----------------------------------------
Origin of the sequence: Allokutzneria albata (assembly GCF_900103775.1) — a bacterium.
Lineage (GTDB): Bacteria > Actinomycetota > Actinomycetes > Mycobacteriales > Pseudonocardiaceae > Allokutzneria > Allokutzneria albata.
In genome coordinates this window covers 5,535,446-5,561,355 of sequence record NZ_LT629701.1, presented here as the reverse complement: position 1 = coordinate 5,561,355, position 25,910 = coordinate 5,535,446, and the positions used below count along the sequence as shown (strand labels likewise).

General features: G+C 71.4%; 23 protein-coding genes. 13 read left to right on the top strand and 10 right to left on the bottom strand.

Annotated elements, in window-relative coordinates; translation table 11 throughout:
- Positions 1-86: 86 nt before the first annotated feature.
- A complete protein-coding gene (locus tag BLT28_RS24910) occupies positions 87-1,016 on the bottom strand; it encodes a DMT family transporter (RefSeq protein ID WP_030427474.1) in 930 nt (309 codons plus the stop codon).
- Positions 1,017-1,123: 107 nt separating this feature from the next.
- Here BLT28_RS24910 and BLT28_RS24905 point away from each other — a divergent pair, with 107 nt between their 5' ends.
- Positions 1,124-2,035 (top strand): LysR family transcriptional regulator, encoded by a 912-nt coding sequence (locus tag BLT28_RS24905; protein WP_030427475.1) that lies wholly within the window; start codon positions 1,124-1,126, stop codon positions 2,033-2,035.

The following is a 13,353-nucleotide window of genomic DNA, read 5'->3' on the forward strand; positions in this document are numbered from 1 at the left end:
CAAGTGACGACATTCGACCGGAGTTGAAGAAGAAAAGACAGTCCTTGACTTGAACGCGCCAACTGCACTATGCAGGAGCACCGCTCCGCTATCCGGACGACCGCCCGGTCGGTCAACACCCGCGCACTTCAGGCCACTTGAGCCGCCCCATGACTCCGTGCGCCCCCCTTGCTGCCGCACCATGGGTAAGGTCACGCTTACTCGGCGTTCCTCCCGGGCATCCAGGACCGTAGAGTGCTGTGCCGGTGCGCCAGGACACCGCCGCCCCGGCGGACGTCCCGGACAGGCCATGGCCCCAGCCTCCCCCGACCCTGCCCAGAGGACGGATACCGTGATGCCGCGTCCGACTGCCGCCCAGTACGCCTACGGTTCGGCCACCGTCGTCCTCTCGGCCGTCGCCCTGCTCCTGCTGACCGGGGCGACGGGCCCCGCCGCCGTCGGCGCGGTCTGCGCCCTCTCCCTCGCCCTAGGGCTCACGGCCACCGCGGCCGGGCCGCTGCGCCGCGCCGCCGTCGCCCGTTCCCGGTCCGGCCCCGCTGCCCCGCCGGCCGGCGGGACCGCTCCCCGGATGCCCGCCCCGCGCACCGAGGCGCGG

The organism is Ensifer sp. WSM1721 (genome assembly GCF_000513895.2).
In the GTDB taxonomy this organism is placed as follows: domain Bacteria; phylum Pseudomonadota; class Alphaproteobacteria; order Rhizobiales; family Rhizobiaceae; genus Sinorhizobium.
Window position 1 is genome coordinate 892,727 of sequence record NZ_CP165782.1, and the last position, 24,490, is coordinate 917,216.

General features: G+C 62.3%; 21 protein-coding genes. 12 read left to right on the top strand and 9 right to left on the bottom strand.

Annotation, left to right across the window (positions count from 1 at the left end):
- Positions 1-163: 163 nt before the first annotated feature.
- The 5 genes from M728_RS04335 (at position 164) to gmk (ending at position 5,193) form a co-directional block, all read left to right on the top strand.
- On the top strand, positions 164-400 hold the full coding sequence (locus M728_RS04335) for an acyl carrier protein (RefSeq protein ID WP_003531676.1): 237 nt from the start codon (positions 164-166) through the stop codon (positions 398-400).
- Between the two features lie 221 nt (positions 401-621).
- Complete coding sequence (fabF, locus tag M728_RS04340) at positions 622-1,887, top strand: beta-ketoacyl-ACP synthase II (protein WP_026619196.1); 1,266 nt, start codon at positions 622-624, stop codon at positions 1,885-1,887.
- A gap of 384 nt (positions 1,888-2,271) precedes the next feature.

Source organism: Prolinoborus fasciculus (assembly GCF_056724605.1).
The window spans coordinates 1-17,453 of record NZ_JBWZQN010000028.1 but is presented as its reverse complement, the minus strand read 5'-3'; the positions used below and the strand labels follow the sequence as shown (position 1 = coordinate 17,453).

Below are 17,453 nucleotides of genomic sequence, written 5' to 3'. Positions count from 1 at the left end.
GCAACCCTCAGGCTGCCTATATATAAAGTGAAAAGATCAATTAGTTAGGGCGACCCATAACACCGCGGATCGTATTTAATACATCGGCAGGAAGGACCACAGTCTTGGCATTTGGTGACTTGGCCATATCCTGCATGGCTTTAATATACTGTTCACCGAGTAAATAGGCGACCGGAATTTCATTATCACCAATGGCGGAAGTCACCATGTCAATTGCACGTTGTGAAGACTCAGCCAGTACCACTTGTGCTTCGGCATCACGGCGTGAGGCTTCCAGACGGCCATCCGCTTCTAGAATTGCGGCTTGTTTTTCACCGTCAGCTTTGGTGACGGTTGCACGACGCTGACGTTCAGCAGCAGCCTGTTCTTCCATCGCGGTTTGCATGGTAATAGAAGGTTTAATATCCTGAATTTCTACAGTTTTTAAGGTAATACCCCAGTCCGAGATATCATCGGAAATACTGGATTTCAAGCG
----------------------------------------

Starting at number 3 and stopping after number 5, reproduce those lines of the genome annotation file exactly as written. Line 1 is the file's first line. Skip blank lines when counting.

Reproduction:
In genome coordinates this window covers 5,535,446-5,561,355 of sequence record NZ_LT629701.1, presented here as the reverse complement: position 1 = coordinate 5,561,355, position 25,910 = coordinate 5,535,446, and the positions used below count along the sequence as shown (strand labels likewise).

General features: G+C 71.4%; 23 protein-coding genes. 13 read left to right on the top strand and 10 right to left on the bottom strand.

Annotated elements, in window-relative coordinates; translation table 11 throughout: